Has Moore's Law caught up with the entire PC industry?

Cheap, low-powered PCs seem to be the consumer's choice during these hard economic times. Problem for the OEMs is that the margins on these low-spec systems are razor thin. Has Moore's Law caught up with the entire PC industry?

Cheap, low-powered PCs seem to be the consumer's choice during these hard economic times. Problem for the OEMs is that the margins on these low-spec systems are razor thin. Has Moore's Law caught up with the entire PC industry?

Go back five years and the laptop and desktop computer market was split into three distinct sub markets - budget, mainstream and high-end. While high-end had the highest margins, OEMs made most of their money from mainstream models. The margins for budget systems were low but since most of these were little more than junk, that seemed appropriate.

Fast forward to today and things are different. High-end still offers OEMs the largest margins, low-end the smallest margins, and OEMs still hope that mainstream sales will dominate sales of low-end systems. Problem is, Moore's Law has driven the computing power of low-end budget systems to a point where they are more and adequate for the needs of the average user. In fact, thanks to Moore's Law it's getting to the point where low-end is the new mainstream, and since margins are razor thin for these types of systems, This is good news for consumers, but bad news for OEM's bottom lines. And to make matters worse, even games aren't driving the high end like they used to, which could well be down to the fact that many PC games are actually ports of console games, and all the major consoles are now getting a bit old and in need of a refresh.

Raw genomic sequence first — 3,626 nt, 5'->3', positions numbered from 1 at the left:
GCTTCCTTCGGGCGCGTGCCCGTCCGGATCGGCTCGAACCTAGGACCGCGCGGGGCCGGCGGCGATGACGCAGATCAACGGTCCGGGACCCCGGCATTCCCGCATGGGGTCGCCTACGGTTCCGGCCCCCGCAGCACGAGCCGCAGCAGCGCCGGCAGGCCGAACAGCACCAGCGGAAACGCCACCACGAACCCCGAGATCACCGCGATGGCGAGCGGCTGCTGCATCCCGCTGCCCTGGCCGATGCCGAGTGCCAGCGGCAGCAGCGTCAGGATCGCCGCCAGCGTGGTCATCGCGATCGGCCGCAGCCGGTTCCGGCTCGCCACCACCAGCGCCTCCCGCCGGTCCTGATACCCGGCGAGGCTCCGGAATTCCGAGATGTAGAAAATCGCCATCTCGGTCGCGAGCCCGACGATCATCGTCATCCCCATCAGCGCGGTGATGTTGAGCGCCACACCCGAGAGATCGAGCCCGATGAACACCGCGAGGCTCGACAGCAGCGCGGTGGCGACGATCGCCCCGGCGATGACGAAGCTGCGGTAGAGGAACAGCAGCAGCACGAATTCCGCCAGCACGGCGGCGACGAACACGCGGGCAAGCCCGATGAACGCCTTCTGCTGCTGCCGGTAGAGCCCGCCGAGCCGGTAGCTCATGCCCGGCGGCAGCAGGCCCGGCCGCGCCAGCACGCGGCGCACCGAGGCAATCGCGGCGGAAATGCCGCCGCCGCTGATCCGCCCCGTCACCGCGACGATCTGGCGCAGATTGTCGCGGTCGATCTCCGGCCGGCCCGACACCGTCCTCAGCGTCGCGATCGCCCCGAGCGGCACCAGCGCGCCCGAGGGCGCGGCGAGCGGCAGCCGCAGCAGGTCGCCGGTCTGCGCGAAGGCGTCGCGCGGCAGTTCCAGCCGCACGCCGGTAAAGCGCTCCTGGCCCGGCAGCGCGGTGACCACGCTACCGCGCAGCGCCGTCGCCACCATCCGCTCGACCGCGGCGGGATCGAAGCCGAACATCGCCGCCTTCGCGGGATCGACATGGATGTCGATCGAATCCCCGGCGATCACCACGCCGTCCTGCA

It seems that this shift to lower-powered, lower cost systems could hurt Apple, especially if NPD data for January is accurate. For January the data showed that while for Windows-based systems the revenue unchanged compared to January '08, while for the Macs revenues dropped by a massive 10.4%. Another takeaway from the NPD data is that over the same period Mac revenues fell by almost twice as much as unit shipments, showing that people are now going for lower-priced units.

I have to be honest and say that I only see things getting worse for OEMs. Take netbooks. Even a humble system such as Samsung's NC10, with its 1.6GHz Intel Atom CPU and 1GB of RAM, is more than capable of running Windows 7, along with a raft of the most popular desktop application. This is a system that costs around $450. Throw in a keyboard, mouse, external CD/DVD drive and a flat panel screen and you have system that's an acceptable desktop substitute for many people. A year from now these systems will more powerful and likely cheaper than the current raft of netbooks. Before long you're got a system that's up to the demands of casual gaming, and then the budget and mainstream sub-markets will have merged. Again, good news for consumers (assuming that enough OEMs survive the bloodbath to allow for competition), but bad for the OEMs.

The sales pendulum is continually swinging, but right now it's heading in the direction of cheaper systems. OEMs are going to have to have to get used to thinner margins and scrabbling for market share.